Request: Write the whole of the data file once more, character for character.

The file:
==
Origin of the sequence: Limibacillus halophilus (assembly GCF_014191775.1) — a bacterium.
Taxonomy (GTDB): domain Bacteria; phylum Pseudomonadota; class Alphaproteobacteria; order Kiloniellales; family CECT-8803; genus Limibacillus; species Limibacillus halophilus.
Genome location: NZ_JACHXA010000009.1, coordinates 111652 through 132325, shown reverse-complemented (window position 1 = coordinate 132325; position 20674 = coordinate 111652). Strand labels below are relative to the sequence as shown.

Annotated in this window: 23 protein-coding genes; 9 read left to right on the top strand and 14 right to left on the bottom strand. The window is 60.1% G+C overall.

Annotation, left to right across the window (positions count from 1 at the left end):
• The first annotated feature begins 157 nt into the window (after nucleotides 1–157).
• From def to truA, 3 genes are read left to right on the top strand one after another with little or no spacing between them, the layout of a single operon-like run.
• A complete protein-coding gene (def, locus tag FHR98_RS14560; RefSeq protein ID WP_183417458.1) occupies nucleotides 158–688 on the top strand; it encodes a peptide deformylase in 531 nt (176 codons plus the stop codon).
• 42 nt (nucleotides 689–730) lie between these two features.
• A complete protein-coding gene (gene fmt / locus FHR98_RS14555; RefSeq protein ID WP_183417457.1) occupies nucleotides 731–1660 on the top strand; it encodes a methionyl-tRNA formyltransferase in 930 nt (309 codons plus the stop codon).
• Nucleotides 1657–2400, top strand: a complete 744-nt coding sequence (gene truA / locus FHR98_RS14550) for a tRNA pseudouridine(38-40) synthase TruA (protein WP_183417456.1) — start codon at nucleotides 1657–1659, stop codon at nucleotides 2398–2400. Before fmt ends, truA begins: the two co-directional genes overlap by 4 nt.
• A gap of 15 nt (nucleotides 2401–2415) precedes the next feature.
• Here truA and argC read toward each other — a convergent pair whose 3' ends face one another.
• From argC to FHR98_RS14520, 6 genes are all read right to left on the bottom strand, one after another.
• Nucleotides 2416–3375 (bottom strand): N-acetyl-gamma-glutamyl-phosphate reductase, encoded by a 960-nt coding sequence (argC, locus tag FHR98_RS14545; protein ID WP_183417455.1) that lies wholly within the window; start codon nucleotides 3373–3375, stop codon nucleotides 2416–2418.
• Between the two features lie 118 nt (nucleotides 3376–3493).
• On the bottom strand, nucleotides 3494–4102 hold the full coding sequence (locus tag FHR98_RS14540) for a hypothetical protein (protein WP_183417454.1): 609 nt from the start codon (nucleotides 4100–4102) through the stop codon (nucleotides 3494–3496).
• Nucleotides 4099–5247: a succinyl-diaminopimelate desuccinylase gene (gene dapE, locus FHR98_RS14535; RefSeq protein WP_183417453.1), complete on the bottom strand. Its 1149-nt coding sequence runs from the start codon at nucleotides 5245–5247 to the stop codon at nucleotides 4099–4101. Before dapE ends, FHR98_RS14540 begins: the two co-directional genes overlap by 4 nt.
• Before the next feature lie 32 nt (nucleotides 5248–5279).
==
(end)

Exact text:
Origin of the sequence: Limibacillus halophilus (assembly GCF_014191775.1) — a bacterium.
Taxonomy (GTDB): domain Bacteria; phylum Pseudomonadota; class Alphaproteobacteria; order Kiloniellales; family CECT-8803; genus Limibacillus; species Limibacillus halophilus.
Genome location: NZ_JACHXA010000009.1, coordinates 111652 through 132325, shown reverse-complemented (window position 1 = coordinate 132325; position 20674 = coordinate 111652). Strand labels below are relative to the sequence as shown.

Annotated in this window: 23 protein-coding genes; 9 read left to right on the top strand and 14 right to left on the bottom strand. The window is 60.1% G+C overall.

Annotation, left to right across the window (positions count from 1 at the left end):
• The first annotated feature begins 157 nt into the window (after nucleotides 1–157).
• From def to truA, 3 genes are read left to right on the top strand one after another with little or no spacing between them, the layout of a single operon-like run.
• A complete protein-coding gene (def, locus tag FHR98_RS14560; RefSeq protein ID WP_183417458.1) occupies nucleotides 158–688 on the top strand; it encodes a peptide deformylase in 531 nt (176 codons plus the stop codon).
• 42 nt (nucleotides 689–730) lie between these two features.
• A complete protein-coding gene (gene fmt / locus FHR98_RS14555; RefSeq protein ID WP_183417457.1) occupies nucleotides 731–1660 on the top strand; it encodes a methionyl-tRNA formyltransferase in 930 nt (309 codons plus the stop codon).
• Nucleotides 1657–2400, top strand: a complete 744-nt coding sequence (gene truA / locus FHR98_RS14550) for a tRNA pseudouridine(38-40) synthase TruA (protein WP_183417456.1) — start codon at nucleotides 1657–1659, stop codon at nucleotides 2398–2400. Before fmt ends, truA begins: the two co-directional genes overlap by 4 nt.
• A gap of 15 nt (nucleotides 2401–2415) precedes the next feature.
• Here truA and argC read toward each other — a convergent pair whose 3' ends face one another.
• From argC to FHR98_RS14520, 6 genes are all read right to left on the bottom strand, one after another.
• Nucleotides 2416–3375 (bottom strand): N-acetyl-gamma-glutamyl-phosphate reductase, encoded by a 960-nt coding sequence (argC, locus tag FHR98_RS14545; protein ID WP_183417455.1) that lies wholly within the window; start codon nucleotides 3373–3375, stop codon nucleotides 2416–2418.
• Between the two features lie 118 nt (nucleotides 3376–3493).
• On the bottom strand, nucleotides 3494–4102 hold the full coding sequence (locus tag FHR98_RS14540) for a hypothetical protein (protein WP_183417454.1): 609 nt from the start codon (nucleotides 4100–4102) through the stop codon (nucleotides 3494–3496).
• Nucleotides 4099–5247: a succinyl-diaminopimelate desuccinylase gene (gene dapE, locus FHR98_RS14535; RefSeq protein WP_183417453.1), complete on the bottom strand. Its 1149-nt coding sequence runs from the start codon at nucleotides 5245–5247 to the stop codon at nucleotides 4099–4101. Before dapE ends, FHR98_RS14540 begins: the two co-directional genes overlap by 4 nt.
• Before the next feature lie 32 nt (nucleotides 5248–5279).